Wednesday, April 18, 2012

Lunes de Aguas

El Lunes de Aguas is a local traditional public holiday in Salamanca, maybe the most well known and loved by the people here. The tradition consists of going out to the countryside or to the river to eat dinner with friends and/or family. The typical food is a “hornazo”, a type of pastry filled with typical food from Salamanca like: chorizo, lomo, eggs etc. They´re usually eaten with “empanadas” which are a little thinner and filled with different fillings: tuna, ham and cheese), Spanish omlette and sandwiches, and they are usually accompanied by wine, beer and other drinks.

Typical images of the day are, groups of young people laden with bags of food and drink and long queues of people coming out of the cake shops, all in search of a hornazo. In the evening, it´s normal to see deserted streets  in Salamanca whilst everybody is in the parks and green areas of the city eating, playing in groups and sitting on the grass. Then later on there are usually traffic jams and chaos in the bus and train stations as people come back. A lot of the time the rain shows it presence and ruins a bit of bread but it´s normal, it´s the beginning of spring. This has not been the case this year fortunately!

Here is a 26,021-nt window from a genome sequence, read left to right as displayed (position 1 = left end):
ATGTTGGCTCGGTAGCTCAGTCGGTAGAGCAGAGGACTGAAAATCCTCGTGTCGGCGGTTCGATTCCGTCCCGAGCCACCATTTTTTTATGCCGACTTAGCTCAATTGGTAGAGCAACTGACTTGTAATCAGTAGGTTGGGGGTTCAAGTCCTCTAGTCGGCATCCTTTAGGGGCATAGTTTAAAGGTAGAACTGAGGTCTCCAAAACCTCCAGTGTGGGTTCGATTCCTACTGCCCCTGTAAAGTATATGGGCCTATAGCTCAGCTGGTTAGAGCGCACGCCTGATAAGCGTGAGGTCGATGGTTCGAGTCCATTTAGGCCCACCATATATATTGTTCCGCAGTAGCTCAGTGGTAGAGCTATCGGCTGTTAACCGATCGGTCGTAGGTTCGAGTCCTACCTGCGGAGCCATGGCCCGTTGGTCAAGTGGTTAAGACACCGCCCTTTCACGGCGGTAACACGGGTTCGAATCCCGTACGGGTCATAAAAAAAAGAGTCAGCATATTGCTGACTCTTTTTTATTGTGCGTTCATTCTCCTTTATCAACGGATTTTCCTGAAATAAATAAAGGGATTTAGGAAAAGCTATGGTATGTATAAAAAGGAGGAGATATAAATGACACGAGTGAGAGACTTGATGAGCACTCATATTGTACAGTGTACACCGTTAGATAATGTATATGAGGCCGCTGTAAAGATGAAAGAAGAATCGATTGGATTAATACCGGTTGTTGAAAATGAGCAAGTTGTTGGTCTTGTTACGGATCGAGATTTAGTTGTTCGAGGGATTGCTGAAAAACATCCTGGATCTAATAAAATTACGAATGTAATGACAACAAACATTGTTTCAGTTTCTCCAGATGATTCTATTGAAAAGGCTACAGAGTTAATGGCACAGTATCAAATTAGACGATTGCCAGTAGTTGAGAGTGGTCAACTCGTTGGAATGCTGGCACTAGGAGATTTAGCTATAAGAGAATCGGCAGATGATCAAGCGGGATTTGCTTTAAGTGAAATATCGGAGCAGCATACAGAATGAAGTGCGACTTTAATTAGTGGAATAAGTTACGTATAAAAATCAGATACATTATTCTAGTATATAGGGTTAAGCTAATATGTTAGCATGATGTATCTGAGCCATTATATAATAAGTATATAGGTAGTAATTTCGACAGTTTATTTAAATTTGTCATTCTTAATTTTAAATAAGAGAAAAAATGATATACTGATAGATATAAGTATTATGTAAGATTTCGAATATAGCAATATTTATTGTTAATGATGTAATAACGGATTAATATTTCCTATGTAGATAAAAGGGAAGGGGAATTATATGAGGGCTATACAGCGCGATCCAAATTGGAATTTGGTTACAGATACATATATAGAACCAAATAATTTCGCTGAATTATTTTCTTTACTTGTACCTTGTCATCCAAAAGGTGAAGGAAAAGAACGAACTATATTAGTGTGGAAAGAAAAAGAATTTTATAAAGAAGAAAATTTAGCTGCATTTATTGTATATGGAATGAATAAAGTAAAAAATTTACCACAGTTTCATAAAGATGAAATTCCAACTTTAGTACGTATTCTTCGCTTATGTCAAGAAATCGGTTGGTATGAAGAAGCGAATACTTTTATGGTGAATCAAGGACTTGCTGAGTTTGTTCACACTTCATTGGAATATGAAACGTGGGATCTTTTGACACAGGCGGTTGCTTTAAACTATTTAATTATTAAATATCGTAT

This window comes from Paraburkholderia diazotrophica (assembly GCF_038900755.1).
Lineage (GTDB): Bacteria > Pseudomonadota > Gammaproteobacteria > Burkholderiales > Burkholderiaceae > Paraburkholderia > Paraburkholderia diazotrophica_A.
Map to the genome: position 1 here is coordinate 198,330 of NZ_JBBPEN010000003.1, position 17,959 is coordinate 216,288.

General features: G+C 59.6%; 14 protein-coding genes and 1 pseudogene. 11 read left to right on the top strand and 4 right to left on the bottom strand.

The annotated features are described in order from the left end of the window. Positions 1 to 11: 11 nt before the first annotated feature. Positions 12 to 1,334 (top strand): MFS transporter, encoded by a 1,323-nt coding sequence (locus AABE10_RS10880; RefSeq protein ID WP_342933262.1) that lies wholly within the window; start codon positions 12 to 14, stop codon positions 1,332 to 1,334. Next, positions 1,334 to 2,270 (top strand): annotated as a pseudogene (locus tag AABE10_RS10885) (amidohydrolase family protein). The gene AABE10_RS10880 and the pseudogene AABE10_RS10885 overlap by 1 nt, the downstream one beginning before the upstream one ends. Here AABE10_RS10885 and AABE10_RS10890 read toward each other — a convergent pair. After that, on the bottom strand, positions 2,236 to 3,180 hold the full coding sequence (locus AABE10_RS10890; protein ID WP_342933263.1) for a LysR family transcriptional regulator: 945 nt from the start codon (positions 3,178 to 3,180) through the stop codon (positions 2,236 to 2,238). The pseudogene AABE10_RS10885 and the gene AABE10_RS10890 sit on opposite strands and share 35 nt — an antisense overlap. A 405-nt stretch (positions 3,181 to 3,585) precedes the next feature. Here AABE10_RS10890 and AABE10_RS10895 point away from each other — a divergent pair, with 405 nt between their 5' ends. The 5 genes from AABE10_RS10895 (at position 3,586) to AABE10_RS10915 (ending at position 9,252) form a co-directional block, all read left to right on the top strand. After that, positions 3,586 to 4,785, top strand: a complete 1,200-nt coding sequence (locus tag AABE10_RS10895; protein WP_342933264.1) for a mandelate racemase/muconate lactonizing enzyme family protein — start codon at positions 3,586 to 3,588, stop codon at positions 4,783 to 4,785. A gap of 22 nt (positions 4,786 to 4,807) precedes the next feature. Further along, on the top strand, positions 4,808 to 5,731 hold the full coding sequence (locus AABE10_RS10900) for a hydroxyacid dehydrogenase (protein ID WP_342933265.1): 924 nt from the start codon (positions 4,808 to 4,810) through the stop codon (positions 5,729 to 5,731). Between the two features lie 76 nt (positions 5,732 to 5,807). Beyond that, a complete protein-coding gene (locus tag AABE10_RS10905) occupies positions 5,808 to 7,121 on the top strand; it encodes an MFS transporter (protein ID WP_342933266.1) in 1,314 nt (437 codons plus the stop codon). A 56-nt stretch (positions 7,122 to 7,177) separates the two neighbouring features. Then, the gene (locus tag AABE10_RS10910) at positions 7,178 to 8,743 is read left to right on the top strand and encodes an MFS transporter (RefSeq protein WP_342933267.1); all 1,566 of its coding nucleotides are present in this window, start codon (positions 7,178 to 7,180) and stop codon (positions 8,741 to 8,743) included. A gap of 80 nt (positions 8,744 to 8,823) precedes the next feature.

The origin of this tradition is that years ago in Salamanca, it was governed by it´s morals and customs of the strict religion of Catholicism, like the rest of Spain and during the time that proceeded lent, prostitutes were sent away from the city. They were sent to the other side of the river where they stayed there for nearly 2 months in the Casa de la Mancebía. It was constructed at the end of the XV century and governed by “the father of the prostitutes” who was locally famous for being religious. The following Monday after Easter Monday the veto and exile ended and students and men of the city - supposedly only single men ... -, crossed the river in boats to go looking for them whilst snacking on the banks of the Tormes, mainly hornazo and wine.

Obviously the part of the tradition for prostitutes has been left behind and only the part that corresponds to the picnic has stayed. This distorts some of Cicero's famous quote: other times, other customs. It´s the same hornazo, though. (And don´t miss it!).

As you can see in the picture above, Tía Tula celebrates this day with it´s students, carefully following the rules of this day: sitting in groups on the grass to eat hornazo. We believe that they loved both the tradition and the hornazo itself. These things are universal!

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